There is ample evidence in U.S. documents and academic literature showing that after the end of the Pacific War, the United States vacillated in determining the sovereignty of Dokdo between the positions of Korea and Japan, both of whom would serve U.S. strategic interest at the burgeoning period of the Cold War with the Soviet Union.
Initial drafts of the peace treaty with Japan treated Liancourt as Korean territory until the Japanese foreign ministry claimed its possession of the island partially on the ground that the Korean name of Dokdo was not found on the maps made in Korea. The Potsdam Declaration limited Japan's territory to four main islands, pending the rights over ``such minor islands as we determine." Without consulting Korea and without an effort to search historic evidence, the United States changed its position on the disputed island in the final version of the treaty.
It was a departure from the Potsdam Declaration that should expel Japan from all territories which she took by ``violence and greed," and the Supreme Commander of Allied Powers' Instructions No. 677 and No. 1033 that excluded Dokdo from Japan's administrative authority and prohibited Japanese nationals from approaching within 10 miles of Dokdo. The peace treaty excluded any mention of Dokdo, causing it to be a continuing dispute between Korea and Japan.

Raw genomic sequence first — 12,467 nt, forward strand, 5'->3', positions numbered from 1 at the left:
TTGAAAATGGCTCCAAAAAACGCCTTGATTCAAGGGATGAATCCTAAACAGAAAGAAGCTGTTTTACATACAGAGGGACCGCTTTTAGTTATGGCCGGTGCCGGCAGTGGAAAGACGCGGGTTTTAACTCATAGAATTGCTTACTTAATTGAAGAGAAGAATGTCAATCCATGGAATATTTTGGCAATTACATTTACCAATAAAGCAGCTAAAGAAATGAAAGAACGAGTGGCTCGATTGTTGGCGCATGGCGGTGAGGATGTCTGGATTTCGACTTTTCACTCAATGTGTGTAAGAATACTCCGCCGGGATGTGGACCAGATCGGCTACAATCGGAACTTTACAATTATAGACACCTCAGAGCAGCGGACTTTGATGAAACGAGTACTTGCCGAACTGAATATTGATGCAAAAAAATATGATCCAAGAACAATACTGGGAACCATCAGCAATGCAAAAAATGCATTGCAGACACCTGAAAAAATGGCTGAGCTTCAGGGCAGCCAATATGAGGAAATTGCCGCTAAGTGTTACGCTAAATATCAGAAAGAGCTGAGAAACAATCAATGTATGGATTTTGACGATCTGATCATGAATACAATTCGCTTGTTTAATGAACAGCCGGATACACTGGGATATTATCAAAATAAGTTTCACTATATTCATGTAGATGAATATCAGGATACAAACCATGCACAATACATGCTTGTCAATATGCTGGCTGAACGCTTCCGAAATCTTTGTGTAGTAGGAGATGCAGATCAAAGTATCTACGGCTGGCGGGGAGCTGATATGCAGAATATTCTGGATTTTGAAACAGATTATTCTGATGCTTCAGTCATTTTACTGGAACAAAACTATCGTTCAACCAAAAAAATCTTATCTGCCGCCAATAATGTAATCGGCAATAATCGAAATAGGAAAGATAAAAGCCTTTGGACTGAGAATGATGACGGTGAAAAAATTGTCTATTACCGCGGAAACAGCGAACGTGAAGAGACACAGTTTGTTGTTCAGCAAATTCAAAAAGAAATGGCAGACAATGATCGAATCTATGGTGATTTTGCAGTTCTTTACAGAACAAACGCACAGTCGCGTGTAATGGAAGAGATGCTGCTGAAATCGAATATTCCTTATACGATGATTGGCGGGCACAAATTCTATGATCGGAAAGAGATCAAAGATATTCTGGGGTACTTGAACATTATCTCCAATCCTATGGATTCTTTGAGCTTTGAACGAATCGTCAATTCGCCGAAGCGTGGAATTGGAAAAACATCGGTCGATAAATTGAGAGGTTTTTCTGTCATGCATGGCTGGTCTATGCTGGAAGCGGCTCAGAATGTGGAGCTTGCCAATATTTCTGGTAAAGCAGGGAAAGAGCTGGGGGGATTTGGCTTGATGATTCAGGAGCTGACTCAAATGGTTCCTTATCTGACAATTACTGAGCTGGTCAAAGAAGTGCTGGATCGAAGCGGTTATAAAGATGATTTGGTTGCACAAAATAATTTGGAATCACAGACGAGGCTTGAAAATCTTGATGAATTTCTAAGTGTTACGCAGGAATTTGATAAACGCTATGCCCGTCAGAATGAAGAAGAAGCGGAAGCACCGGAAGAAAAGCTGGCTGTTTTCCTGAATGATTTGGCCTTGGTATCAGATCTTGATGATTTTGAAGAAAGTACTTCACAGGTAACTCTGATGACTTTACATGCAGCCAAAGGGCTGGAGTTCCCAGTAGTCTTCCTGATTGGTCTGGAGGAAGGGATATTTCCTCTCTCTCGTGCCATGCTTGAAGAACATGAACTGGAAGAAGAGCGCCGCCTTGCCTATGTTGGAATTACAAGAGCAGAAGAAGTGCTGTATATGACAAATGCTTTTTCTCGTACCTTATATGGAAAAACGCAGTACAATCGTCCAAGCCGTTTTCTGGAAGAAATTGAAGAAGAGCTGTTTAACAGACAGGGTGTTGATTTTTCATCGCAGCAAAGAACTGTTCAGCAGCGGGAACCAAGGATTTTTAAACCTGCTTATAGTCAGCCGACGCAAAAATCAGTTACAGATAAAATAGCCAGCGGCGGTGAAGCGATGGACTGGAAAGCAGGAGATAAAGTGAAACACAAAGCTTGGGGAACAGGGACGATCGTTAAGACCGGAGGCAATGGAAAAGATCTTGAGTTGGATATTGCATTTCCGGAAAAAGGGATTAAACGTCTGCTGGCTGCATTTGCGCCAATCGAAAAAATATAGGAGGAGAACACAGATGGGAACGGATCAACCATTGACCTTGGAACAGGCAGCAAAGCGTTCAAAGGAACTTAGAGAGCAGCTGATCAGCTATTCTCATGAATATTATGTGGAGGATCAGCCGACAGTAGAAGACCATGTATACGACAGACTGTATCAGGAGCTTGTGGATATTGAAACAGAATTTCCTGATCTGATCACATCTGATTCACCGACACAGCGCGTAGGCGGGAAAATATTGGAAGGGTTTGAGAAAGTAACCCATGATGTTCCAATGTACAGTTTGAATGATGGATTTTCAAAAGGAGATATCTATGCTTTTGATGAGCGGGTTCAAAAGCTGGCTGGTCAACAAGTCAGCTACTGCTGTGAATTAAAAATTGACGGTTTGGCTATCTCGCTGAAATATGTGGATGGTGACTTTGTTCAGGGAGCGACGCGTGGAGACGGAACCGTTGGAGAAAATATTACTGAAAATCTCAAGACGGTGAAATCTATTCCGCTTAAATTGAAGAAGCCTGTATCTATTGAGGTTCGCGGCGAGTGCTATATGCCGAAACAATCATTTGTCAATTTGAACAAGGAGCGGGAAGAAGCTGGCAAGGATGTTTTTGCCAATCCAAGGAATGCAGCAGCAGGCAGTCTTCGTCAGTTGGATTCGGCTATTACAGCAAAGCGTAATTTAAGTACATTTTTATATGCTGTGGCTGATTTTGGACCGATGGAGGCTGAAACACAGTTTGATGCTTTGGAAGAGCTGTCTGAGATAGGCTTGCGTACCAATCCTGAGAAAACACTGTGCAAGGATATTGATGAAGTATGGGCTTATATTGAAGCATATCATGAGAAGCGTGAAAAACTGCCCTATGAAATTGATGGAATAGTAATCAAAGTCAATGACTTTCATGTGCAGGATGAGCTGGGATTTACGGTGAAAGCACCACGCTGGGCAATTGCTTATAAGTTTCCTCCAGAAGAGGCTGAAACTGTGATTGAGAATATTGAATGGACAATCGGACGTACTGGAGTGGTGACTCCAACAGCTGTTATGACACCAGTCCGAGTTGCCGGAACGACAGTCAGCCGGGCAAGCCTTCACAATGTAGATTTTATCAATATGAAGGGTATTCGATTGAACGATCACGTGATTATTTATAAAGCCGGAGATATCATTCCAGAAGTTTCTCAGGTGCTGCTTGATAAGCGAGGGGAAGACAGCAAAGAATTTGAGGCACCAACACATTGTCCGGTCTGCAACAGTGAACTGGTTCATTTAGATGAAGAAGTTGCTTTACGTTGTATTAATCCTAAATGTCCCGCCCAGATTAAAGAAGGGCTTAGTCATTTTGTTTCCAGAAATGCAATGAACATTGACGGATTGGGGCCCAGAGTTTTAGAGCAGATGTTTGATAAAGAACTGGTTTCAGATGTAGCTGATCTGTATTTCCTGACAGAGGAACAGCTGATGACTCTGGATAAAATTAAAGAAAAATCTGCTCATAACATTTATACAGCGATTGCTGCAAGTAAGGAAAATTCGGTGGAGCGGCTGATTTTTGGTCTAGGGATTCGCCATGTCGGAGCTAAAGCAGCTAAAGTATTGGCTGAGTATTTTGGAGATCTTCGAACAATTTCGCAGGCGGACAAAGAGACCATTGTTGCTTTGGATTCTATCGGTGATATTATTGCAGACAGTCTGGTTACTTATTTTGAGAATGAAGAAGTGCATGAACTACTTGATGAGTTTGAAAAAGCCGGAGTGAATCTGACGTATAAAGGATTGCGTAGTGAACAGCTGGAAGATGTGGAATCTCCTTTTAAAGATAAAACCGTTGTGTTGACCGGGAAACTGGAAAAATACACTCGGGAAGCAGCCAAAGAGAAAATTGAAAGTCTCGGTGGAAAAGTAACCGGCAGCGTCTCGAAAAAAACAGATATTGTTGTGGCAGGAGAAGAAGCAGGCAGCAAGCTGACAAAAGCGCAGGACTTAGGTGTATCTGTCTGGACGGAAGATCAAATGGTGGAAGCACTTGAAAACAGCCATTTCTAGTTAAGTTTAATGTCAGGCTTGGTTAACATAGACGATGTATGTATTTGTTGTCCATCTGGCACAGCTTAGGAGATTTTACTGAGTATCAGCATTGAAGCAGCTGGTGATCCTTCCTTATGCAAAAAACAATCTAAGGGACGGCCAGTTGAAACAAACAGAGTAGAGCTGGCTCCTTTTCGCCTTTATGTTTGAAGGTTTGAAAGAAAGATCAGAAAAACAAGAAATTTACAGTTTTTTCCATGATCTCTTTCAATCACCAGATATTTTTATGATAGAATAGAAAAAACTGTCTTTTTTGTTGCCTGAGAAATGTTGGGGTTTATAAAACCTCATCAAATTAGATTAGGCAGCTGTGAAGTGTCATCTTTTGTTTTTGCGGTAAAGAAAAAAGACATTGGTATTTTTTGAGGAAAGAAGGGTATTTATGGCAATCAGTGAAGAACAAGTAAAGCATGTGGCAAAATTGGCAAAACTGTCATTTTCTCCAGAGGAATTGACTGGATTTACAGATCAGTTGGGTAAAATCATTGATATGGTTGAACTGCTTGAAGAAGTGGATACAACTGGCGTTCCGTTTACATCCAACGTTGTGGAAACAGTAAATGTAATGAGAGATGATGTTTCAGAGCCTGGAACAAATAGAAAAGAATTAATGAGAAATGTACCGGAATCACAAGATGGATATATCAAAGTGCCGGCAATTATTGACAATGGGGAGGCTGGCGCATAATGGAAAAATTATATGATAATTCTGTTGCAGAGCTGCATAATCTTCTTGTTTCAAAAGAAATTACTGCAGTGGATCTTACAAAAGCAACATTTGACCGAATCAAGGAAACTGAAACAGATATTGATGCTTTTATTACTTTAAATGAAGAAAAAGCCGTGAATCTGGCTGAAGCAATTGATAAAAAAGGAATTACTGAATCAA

The division of Korea was an unintentional historic accident that took place at the military expediency of the United Sates to receive the surrender of the Imperial Japanese Army in Korea. But the U.S. inaction that avoided effectuating Japan's renunciation of its claim on Dokdo was intentional. At one time the Americans used Dokdo as a bombing range.
There have been some minor clashes and close calls over Dokdo in recent years. Japan has proposed to take the issue to the International Court of Justice whose arbitration would have no binding effect, and Korea has rejected it. Korea today has established ``effective occupation" of the Dokdo islets on which Korea built a lighthouse, a helipad, small port facilities and barracks for maritime police guards armed with small arms and mortars. Also, two fishermen are known to live on the island, which became a tourist attraction to South Koreans.
Some argue that the dispute should be referred to a multilateral forum for arbitration. Some even suggest that the dispute should be resolved as part of a package solution of other territorial disputes involving China, Japan and Russia. But that would be impractical in several aspects not to mention the question of determining participants in such a forum. Given the history of Japan's colonial rule, the Korean people have a strong feeling about the island and they are determined to protect it from the Japanese claim.
The Dokdo issue has become a rallying point for all Koreans of the North and the South, and no Korean government, incumbent or future, can afford to risk unpredictable arbitration by a third party or a group of third parties.
Koreans are comfortable with the historic evidence that supports their sovereignty over Dokdo. They want to move on from the unfortunate past toward peace and friendship with Japan, by sharing the truth of history and the applicability of international law regarding the sovereignty of Dokdo.
What's your take?
Tong Kim is a research professor with the Ilmin Institute of International Relations at Korea University and an adjunct professor at Johns Hopkins University School of Advanced International Studies (SAIS). He can be reached at email@example.com.